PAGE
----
May 25, 2015
This week marks another significant change in the fishing opportunities this week as many of our local streams open up for trout fishing. The following is a basic briefing of the fishing synopsis for our local streams
East Fork of the
: Open for catch and release trout from May 23
to October 31. NOT OPEN FOR STEELHEAD OR
West Fork of the
Eagle Creek near Bonneville Dam: Open for catch and release trout from May 23 until October 31. It’s also open for fin-clipped steelhead and salmon until August 15.
There has been an “emergency” rule change to increase the limit to three fin-clipped steelhead and up to two hatchery (fin-clipped) Chinook, but no more than three fish may be retained. Only two of those fish may be hatchery Chinook.
White Salmon River: From the old, dilapidated bridge below the old powerhouse upstream to
Northwestern Lake bridge:
From May 23 to June 30, two hatchery (fin-clipped) fish may be retained,
either salmon or steelhead. From July
1-31, the limit increases to three. It
appears that retention of hatchery
steelhead will be mandatory here too.
Trout fishing is open on the White Salmon from the first Saturday in June (June 6) upstream of the dilapidated bridge near the powerhouse until October 31. Trout fishing from the mouth up to the powerhouse bridge is closed until August 1.
This does not solve the problem of lack of accessible water on the White Salmon. It is a steady class IV-V whitewater with steep canyon walls and is not recommended to go down there without serious whitewater gear (do not take a framed boat down there, paddle rafts only!) There are serious waterfalls on every section and no actual boat ramps. The traditional bait hole at the mouth of the river is still very shallow and filled in with silt, but is starting to carve out a little bit. It’s a beautiful river with no access and dangerous water, no hatchery or wild fish, just the occasional stray. It will take twenty years for the stray steelhead and salmon to establish a decent population after the dam (with no fish passage) was removed a few years back.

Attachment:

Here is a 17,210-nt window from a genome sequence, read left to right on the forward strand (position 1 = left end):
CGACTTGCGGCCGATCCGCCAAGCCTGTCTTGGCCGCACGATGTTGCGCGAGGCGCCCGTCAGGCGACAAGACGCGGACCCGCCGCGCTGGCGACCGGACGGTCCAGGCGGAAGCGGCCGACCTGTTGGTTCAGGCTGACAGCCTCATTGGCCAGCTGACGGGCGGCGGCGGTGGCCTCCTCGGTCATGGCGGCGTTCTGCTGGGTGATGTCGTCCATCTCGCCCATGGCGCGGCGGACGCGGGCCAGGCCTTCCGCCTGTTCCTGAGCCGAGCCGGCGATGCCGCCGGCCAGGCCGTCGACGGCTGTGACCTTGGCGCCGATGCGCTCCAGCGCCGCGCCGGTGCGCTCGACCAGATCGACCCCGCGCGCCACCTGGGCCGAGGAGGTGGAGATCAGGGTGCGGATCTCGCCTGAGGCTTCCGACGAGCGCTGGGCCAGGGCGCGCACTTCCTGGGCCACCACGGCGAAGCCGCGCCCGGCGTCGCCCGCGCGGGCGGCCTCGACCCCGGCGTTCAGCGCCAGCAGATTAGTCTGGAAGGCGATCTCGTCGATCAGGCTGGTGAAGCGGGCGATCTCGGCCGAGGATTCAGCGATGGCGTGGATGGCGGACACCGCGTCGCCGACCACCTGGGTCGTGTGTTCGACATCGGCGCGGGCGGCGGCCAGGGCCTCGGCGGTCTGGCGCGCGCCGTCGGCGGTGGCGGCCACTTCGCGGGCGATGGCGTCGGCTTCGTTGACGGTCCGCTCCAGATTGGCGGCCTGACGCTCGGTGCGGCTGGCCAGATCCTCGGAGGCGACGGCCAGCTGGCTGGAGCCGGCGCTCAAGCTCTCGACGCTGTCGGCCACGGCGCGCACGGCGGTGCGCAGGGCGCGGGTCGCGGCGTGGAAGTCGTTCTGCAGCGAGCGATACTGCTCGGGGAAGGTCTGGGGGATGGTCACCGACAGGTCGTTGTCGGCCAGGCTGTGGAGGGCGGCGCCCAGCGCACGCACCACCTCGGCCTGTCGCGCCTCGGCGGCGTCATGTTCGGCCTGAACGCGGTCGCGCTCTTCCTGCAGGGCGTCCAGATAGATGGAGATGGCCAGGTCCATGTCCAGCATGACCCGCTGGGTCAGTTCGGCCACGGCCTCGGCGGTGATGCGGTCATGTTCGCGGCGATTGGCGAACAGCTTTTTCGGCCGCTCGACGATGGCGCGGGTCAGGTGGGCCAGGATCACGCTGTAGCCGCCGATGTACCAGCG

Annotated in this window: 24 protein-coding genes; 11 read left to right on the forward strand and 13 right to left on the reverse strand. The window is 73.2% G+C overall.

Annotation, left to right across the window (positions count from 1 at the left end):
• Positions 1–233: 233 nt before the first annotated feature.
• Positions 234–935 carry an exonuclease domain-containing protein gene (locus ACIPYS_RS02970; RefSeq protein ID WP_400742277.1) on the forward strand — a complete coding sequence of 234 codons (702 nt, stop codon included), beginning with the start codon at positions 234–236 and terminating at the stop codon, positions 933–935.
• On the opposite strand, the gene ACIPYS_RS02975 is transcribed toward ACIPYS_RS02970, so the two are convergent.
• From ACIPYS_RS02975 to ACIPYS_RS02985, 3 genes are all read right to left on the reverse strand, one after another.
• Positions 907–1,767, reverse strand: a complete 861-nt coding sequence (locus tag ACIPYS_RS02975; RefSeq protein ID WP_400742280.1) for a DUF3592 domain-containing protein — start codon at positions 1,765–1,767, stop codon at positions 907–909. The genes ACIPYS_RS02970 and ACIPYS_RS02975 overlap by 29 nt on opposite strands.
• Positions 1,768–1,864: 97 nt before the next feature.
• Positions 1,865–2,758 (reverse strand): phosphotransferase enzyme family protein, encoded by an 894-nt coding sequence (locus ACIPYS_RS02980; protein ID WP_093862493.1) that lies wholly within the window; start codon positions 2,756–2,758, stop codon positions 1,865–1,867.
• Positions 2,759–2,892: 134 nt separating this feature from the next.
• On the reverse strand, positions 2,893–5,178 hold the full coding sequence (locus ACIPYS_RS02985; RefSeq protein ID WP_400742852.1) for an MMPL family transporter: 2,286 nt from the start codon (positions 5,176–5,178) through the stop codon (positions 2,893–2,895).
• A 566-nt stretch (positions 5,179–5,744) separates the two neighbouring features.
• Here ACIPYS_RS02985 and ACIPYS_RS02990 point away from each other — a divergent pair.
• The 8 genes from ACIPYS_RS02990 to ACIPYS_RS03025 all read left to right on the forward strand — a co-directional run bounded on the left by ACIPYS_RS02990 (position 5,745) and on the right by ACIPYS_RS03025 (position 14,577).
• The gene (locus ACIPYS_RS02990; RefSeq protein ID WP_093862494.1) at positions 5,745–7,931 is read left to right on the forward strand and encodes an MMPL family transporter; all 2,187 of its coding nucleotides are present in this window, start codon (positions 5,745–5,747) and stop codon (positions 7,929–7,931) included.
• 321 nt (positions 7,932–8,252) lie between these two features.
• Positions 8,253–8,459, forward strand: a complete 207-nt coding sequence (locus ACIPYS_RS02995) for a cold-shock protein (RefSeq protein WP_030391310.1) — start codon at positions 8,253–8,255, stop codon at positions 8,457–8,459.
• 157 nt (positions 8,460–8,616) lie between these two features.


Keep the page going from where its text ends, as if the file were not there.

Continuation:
Rainbow Trout on the
is still the number one destination for local anglers right now. Although the stonefly hatch has reached its
peak, fishing should remain really good for the next few weeks, but anglers
must have a variety of flies in the arsenal.
Make sure that you have nymph and dry versions of PMDs/PEDs, yellow
sallies, and caddis (mostly in drab/dark colors). Be prepared, fish can turn on to any “micro
hatch” that happens during the day with fish moving from one pattern to the
next relatively quickly. An angler must
be prepared to change flies often. Even
if a pattern was working an hour and two riffles ago, there is no guarantee
that fish will still be eating it later in the day. Deschutes River
Remember that there is NO FISHING FROM A BOAT ON THE DESCHUTES and also, fishing on the Warm Springs Reservation is highly regulated, so check the regulations before you start fishing on the wrong side… Some sections require a permit and others are prohibited all together.
Spring Chinook are still looking good, although catch rates have dropped a little bit lately. Pressure has slowed quite a bit too. There have been few, if any anglers (besides Ian) down at the mouth of the Hood River lately. Salmon can be found in any of our local rivers right now, but check to make sure that they are open to angling before you go.
has been kicking out some summer steelhead as of late and
pressure (and the flow) is pretty darn low.
Rivers that are closer to the ocean tend to get earlier returning fish
than upstream tributaries like our local Columbia Gorge streams. That being said, there are fresh steelhead in
our rivers every month of the year, but chasing steelhead is a numbers game and
you should go where the numbers are higher if you want success. Clackamas River
Smallmouth Bass are an underrated fish around here. They are big and plentiful and no one really ever fishes for them. Look for rocky, shallow areas where wind and currents push against the rocks. You will be mostly unsuccessful if you are fishing in wind-protected areas. Unfortunately, smallies like to hang out in some of the windiest areas around. There are tons of places on the
that a guy could catch a mess o’ bass, but the key is finding some place that
is getting pounded by the wind.
is another great place to catch smallies.
The access is easy and the fish are plentiful. They are not as big as their kin in the John Day River Columbia River, but they are tons of fun
nonetheless. Thunderstorms blew the
river out last week, but it should clear up by mid-week.
Lakes have been fishing really well.
is one of my favorite lakes to wet a line.
The fish are plentiful there and there are occasionally some
bigguns. Lost Lake has been fishing well too. I really like Goose Lake Timothy Lake,
and Clear Lake
up near . Mt. Hood
is a little quieter than Timothy, but they can both produce some really nice
fish. Trillium is stocked with “jumbo”
trout and has some real hogs in it, but it is a small lake that is popular with
hikers, swimmers and day-drinkers, so solitude is rare during on a hot
day. Clear Lake
I would be fishing damselfly nymphs in most of the lakes during this time of year, but Callibaetis hatches can be thick, and I don’t know too many trout that will refuse to eat a well-presented leech pattern.
As always, we are happy to talk fishing any time. Give us a call if you have any specific questions on local rivers, gear, and tactics, or if you just want some encouragement to get out of the office.